WWE pays tribute to "The First Lady of Song," jazz legend Ella Fitzgerald, in celebration of Women's History Month.03/20/2018 - 20:15
Where Are They Now? Skinner
When WWE.com recently caught up with Steve Keirn, the wrestler once known as Skinner had to put our conversation off for a little while. He was in the middle of one of his proudest moments.
“How often do you get to see your son graduate and become a doctor?” he told WWE.com after the University of Central Florida’s graduation ceremony. His son, Cory, received his doctorate in physical therapy. After the tassels were turned and degrees distributed, Keirn hit the road, heading back to his hometown of Tampa, Fla., back to his own group of eager students.
His classroom isn’t a lecture hall or laboratory, but rather the squared circle. Keirn is the president of Florida Championship Wrestling, the developmental territory of WWE. Along with a staff of experienced coaches, he’s in charge of preparing the Superstars and Divas of the future.
For the 60 year-old, it’s one of the biggest jobs he’s held in a sports-entertainment career that began when he was 13. ( CLASSIC PHOTOS)
Keirn grew up in Tampa with a group of children who would go on to enter the world of professional wrestling, including the legendary Hulk Hogan. One friendship, though, changed his life.
“I made real good friends with a kid named Mike Graham,” he explained. Mike’s father was WWE Hall of Famer Eddie Graham, the longtime promoter of Championship Wrestling from Florida, the territory that flourished with stars like Dusty Rhodes and Kevin Sullivan while Gordon Solie calmly called the action.
Keirn’s relationship with the Grahams was strong, which was helpful during a tough time.
When Steve was 13, his father, Richard, a pilot in the Air Force, was shot down in Vietnam. “From the time I was 13 until I was 21, my dad was a prisoner of war,” Keirn explained to WWE.com. He had also been taken prisoner during World War II.
During the eight-year stretch when his father was in Vietnam, Keirn grew close with Eddie Graham, which led him to his eventual career path.
“Eddie Graham kind of helped father me along, and in doing so, I fell in love with the wrestling business and the wrestlers, and I just started blending in,” Keirn said. “From 13 on, I made up my mind: that was what I was going to do.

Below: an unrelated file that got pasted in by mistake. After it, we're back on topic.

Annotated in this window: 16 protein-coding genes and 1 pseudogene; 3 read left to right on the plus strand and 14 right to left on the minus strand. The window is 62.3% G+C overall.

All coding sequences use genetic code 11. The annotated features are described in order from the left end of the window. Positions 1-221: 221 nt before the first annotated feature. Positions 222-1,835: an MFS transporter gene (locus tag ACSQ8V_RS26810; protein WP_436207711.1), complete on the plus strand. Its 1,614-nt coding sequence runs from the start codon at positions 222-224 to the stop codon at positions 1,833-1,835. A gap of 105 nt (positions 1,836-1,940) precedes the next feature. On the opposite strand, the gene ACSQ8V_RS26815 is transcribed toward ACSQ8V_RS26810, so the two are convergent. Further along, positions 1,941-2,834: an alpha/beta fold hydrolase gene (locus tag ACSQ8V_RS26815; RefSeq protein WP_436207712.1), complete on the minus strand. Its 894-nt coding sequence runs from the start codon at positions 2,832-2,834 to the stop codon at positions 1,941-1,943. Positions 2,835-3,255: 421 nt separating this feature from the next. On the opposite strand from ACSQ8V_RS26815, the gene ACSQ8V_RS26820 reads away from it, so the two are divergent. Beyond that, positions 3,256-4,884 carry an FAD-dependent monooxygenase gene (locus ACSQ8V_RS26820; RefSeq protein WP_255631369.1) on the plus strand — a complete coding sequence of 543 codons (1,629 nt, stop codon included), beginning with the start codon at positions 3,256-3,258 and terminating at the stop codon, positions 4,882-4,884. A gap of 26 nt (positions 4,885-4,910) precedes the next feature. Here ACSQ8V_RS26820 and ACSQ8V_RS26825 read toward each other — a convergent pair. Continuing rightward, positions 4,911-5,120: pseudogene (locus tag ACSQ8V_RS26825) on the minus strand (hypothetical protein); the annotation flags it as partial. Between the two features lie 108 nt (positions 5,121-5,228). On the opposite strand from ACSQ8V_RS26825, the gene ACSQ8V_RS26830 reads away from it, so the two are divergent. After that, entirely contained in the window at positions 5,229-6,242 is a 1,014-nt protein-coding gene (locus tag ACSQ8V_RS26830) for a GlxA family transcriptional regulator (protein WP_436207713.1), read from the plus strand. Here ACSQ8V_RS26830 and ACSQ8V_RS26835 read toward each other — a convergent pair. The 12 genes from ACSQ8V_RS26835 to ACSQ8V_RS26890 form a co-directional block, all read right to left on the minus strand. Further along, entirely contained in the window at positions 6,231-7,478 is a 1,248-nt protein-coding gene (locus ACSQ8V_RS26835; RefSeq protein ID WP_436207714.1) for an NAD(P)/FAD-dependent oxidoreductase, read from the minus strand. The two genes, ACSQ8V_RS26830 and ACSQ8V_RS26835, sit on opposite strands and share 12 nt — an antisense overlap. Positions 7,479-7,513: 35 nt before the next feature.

Keirn spent his teenage years selling soda and popcorn at shows, watching some of the greatest wrestlers in history ply their craft inside the ring. “There were so many tremendous wrestlers at the time that were so influential,” he explained. “Eddie Graham, Hiro Matsuda and Don Curtis.”
One, however, stood out to him.
“Jack Brisco was my idol.”
When the 1970s came around, Steve Keirn was ready to enter the ring. During the early years of his career, he was mainly a tag team competitor.
“At that point, I was eager to learn just about any aspect of the wrestling industry,” Keirn told WWE.com. “Being a tag team wrestler taught me the industry.”
Keirn teamed with a who’s who of wrestling stars, including Stan Hansen, Bob Backlund, Mike Graham and others. Eventually, though, he wanted to break out on his own.
“I was starting to get tired of having to depend on partners,” he explained. “When they wanted to quit, you were forced into quitting. When they got sick, you didn’t work. They got injured, you didn’t work. I started realizing that the only one who was going to take care of Steve Keirn was Steve Keirn.”
Florida was mainly where Keirn flew solo, but he soon ventured out into other territories, like Georgia and Charlotte. “When I first went to Tennessee, working for the Jarretts, I started out as a single,” he said. That would soon change.